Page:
Politics Trump taunts Bloomberg, claims he’s intentionally avoiding Dem debates

18:25  17 january  2020
18:25  17 january  2020 Source:   foxnews.com

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President Trump ridiculed Democratic presidential candidate Michael Bloomberg Friday morning, claiming the former New York City mayor is avoiding the debates with rival primary candidates because he would perform poorly.

Donald Trump, Michael Bloomberg are posing for a picture© Provided by FOX News

"Mini Mike Bloomberg doesn’t get on the Democrat Debate Stage because he doesn’t want to — he is a terrible debater and speaker," Trump tweeted. "If he did, he would go down in the polls even more (if that is possible!)."

Bloomberg, who did not enter the primary race until late November, has mostly forsaken the early primary states of Iowa, New Hampshire, Nevada and South Carolina in favor of a strategy focused on Super Tuesday states.

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He ’ s doing it intentionally to incite certain people, which would include left-leaning journalists Trump has spent much of the last two weeks stoking fear about a migrant caravan that’s making its way He ’ s also tweeted a video that some right-leaning politicos claim shows migrants being paid to make

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And because of his wealth, Bloomberg has chosen not to accept donations to his campaign — even the items in his campaign's online shop are priced at cost so the campaign is not making money from the sales.

This lack of focus on both early states and fundraising has kept the New York billionaire looking to boot the other billionaire from New York from office on the debate sidelines. The Democratic Party's debate criteria place a premium on both donations and poll numbers in early states.

The other ultra-wealthy Democratic candidate, Tom Steyer, accepted donations in order to satisfy the party's debate qualifications.


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Bloomberg, however, has blanketed the airwaves with ads in delegate-heavy Super Tuesday states and hired over 1,000 staffers in 33 states. This money-fueled mobilization has allowed him to quickly increase his profile, reaching mid-to-high single digits in some scattered state polls, according to RealClearPolitics.

a screen shot of Bernie Sanders:    A record number of candidates are vying for the Democratic   nomination to take on      President Donald Trump in 2020.       23 total Democratic contenders are competing in the primary,   including a former vice president, seven current US senators, six   current and former members of the US House, two governors, four   mayors, two businessmen, and one prominent author.       Former Massachusetts Governor      Bill Weld is also challenging Trump in the Republican     primary.      Here's a list of the major party 2020 presidential   candidates.            Visit Business Insider's     homepage for more stories.       Soon after assuming the office of the presidency in January 2017,   President Donald Trump    filed preliminary paperwork that laid the groundwork for   re-election in 2020.    With the first official votes in the primary over seven months,   23 Democratic contenders are already lined up to challenge Trump   - making for one of the largest and most diverse primary fields   in recent history. So far, an additional four Democrats have   dropped out of the race.    While California Rep.    Eric Swalwell dropped out of the presidential race to run for   re-election in the House on July 8, billionaire Democratic   activist    Tom Steyer - also from California - jumped into the race less   than a day after, pledging to spend at least $100 million on his   campaign.     Since then, former Gov.    John Hickenlooper has also dropped out and is considering   running for US Senate in Colorado instead.          Read more:           John Hickenlooper drops out of the   2020 presidential race and says he's giving 'serious thought' to   running for US Senate       Former Vice President    Joe Biden, seven current and former US Senators, six current   and former members of the House of Representatives, four mayors,   two governors, two businessmen, and one prominent author are now   in the race.    Trump is also facing opposition within his own party. Former   Massachusetts governor and Libertarian vice presidential nominee      Bill Weldannounced he will run against   Trump in the Republican primary.    Here are all the major party candidates running for president in   2020:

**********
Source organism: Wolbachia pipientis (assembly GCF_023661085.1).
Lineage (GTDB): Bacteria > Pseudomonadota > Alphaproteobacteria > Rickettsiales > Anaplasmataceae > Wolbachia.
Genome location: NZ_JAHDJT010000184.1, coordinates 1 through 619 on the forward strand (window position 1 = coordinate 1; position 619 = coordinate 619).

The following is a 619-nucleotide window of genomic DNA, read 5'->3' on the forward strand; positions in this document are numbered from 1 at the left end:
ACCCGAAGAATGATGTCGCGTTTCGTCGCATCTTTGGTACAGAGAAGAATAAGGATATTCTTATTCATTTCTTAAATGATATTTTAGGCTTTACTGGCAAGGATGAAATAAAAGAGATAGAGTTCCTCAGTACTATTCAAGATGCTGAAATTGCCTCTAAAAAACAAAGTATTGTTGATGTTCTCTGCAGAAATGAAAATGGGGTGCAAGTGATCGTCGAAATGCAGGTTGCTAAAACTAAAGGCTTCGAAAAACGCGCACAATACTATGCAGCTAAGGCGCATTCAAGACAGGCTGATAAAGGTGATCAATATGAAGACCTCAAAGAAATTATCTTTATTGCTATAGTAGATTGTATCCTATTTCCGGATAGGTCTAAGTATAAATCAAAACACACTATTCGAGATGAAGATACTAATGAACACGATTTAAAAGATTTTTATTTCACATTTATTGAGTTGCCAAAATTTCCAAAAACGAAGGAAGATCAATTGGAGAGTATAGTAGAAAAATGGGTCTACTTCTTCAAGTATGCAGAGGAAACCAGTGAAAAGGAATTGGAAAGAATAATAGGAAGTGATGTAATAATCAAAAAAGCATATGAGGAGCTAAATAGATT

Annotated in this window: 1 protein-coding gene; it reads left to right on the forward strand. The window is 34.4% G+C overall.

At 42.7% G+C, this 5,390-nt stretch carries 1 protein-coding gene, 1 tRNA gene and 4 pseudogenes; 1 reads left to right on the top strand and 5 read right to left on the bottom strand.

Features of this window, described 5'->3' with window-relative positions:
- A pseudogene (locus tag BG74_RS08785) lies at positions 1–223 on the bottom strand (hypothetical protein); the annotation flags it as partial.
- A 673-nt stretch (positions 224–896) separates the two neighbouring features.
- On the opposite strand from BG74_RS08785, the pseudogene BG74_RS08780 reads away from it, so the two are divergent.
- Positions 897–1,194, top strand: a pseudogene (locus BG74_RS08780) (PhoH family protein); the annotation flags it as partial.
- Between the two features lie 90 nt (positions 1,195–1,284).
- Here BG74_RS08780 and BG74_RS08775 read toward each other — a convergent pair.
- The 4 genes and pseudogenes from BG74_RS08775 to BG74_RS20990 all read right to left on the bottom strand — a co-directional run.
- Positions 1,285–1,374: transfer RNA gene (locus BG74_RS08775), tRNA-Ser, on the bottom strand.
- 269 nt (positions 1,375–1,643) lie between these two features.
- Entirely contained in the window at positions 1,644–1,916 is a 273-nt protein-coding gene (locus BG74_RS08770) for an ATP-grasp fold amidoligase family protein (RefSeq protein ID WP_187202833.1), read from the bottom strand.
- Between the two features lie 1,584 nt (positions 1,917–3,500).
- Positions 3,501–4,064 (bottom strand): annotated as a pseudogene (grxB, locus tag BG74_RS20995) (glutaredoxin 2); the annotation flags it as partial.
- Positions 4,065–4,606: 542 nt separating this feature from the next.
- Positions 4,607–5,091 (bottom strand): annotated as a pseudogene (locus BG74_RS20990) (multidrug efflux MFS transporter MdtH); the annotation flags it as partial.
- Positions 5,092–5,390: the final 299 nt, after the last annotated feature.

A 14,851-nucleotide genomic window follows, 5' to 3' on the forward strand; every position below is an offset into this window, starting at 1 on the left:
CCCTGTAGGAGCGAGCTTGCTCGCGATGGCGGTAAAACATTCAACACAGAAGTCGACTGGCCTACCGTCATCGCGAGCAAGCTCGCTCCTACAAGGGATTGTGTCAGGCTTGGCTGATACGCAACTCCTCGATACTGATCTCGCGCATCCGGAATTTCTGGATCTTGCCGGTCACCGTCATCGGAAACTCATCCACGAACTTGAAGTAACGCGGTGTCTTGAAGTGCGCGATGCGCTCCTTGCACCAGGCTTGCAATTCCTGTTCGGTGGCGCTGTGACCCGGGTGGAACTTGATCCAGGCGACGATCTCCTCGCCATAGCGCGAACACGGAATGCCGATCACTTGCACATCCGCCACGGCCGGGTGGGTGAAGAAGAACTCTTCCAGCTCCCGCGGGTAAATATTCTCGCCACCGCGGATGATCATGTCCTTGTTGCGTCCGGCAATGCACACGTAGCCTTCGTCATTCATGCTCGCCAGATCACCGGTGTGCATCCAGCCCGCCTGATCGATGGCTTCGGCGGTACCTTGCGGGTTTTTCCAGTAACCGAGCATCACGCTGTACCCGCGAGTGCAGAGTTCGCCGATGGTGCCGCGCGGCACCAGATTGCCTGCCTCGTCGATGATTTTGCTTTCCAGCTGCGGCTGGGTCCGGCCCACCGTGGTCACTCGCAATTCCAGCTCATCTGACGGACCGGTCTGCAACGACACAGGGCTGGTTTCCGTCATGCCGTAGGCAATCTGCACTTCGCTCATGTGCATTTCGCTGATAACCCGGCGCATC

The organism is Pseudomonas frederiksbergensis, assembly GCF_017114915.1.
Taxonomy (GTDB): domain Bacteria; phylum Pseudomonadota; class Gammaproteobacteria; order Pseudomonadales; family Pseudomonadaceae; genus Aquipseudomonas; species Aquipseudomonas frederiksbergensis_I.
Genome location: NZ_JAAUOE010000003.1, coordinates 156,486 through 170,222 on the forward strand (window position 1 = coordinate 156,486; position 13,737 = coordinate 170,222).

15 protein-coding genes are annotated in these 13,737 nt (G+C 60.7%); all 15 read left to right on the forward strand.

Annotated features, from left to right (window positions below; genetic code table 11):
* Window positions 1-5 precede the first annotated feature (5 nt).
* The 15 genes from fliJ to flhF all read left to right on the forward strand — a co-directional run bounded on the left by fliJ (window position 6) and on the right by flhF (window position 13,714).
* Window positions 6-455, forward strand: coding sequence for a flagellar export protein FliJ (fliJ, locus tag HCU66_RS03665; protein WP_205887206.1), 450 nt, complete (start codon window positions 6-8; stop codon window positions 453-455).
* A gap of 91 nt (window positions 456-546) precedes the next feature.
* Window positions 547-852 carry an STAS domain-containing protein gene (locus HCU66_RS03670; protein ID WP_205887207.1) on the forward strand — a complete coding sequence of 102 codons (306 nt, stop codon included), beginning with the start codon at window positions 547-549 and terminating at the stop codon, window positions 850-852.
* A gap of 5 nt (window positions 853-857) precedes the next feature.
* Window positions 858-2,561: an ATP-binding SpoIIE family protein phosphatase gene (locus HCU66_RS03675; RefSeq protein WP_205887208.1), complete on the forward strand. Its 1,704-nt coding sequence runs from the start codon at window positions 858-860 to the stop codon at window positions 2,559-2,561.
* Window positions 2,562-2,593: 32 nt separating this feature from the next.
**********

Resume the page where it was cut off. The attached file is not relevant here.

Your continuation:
Slideshow by Business Insider

In all, Bloomberg has spent more than $200 million on his campaign in just over two months, according to the ad-tracking firm Advertising Analytics, and has said he is willing to spend $1 billion of his own money seeking the White House.

Bloomberg responded to Trump's comments Friday by clarifying that he cannot make the debates because he does not take contributions. He then ribbed Trump about his father's wealth, implying the president is not self-made, as Bloomberg portrays himself to be.

"I want to debate, but I don't qualify because I've never taken a penny in contributions from anyone," he wrote. "Not even a 'very small loan' of a million dollars."


Meanwhile, Bloomberg released an environmental plan Friday that would push for all new cars to be electric by 2035 and new buildings to produce zero carbon emissions by 2025. The latest details build off his December plan to cut the United States' carbon emissions by 50 percent by 2030.

Bloomberg's plan also calls for expanding tax credits and rebate programs to help people buy electric vehicles and for building charging stations along highways. The plan calls for spending $250 billion on clean energy research and development by 2025.

The Associated Press contributed to this report.

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